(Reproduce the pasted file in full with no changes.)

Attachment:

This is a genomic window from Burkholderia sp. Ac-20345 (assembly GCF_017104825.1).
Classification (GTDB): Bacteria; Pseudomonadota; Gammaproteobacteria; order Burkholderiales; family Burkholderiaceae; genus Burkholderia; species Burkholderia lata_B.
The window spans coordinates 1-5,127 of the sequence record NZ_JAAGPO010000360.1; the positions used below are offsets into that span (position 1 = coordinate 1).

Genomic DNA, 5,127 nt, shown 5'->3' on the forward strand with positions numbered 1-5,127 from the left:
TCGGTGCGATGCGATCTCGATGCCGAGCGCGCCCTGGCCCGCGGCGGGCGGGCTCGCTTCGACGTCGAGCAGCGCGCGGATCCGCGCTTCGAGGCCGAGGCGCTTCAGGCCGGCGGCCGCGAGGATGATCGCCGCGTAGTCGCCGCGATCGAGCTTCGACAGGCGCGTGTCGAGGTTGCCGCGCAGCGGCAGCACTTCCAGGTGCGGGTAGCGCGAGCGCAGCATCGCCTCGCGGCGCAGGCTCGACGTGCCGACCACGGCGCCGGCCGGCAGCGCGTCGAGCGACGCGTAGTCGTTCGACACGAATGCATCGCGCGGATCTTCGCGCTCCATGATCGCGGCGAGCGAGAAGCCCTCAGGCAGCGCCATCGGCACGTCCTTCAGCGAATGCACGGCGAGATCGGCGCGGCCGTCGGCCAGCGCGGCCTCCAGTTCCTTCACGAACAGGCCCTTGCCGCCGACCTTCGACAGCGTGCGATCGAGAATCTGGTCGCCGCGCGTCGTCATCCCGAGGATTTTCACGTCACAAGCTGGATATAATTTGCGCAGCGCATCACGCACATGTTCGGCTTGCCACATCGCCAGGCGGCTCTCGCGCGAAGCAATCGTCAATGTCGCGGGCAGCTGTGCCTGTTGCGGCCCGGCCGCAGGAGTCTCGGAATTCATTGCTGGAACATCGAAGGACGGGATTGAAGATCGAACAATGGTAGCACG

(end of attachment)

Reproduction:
This is a genomic window from Burkholderia sp. Ac-20345 (assembly GCF_017104825.1).
Classification (GTDB): Bacteria; Pseudomonadota; Gammaproteobacteria; order Burkholderiales; family Burkholderiaceae; genus Burkholderia; species Burkholderia lata_B.
The window spans coordinates 1-5,127 of the sequence record NZ_JAAGPO010000360.1; the positions used below are offsets into that span (position 1 = coordinate 1).

Genomic DNA, 5,127 nt, shown 5'->3' on the forward strand with positions numbered 1-5,127 from the left:
TCGGTGCGATGCGATCTCGATGCCGAGCGCGCCCTGGCCCGCGGCGGGCGGGCTCGCTTCGACGTCGAGCAGCGCGCGGATCCGCGCTTCGAGGCCGAGGCGCTTCAGGCCGGCGGCCGCGAGGATGATCGCCGCGTAGTCGCCGCGATCGAGCTTCGACAGGCGCGTGTCGAGGTTGCCGCGCAGCGGCAGCACTTCCAGGTGCGGGTAGCGCGAGCGCAGCATCGCCTCGCGGCGCAGGCTCGACGTGCCGACCACGGCGCCGGCCGGCAGCGCGTCGAGCGACGCGTAGTCGTTCGACACGAATGCATCGCGCGGATCTTCGCGCTCCATGATCGCGGCGAGCGAGAAGCCCTCAGGCAGCGCCATCGGCACGTCCTTCAGCGAATGCACGGCGAGATCGGCGCGGCCGTCGGCCAGCGCGGCCTCCAGTTCCTTCACGAACAGGCCCTTGCCGCCGACCTTCGACAGCGTGCGATCGAGAATCTGGTCGCCGCGCGTCGTCATCCCGAGGATTTTCACGTCACAAGCTGGATATAATTTGCGCAGCGCATCACGCACATGTTCGGCTTGCCACATCGCCAGGCGGCTCTCGCGCGAAGCAATCGTCAATGTCGCGGGCAGCTGTGCCTGTTGCGGCCCGGCCGCAGGAGTCTCGGAATTCATTGCTGGAACATCGAAGGACGGGATTGAAGATCGAACAATGGTAGCACG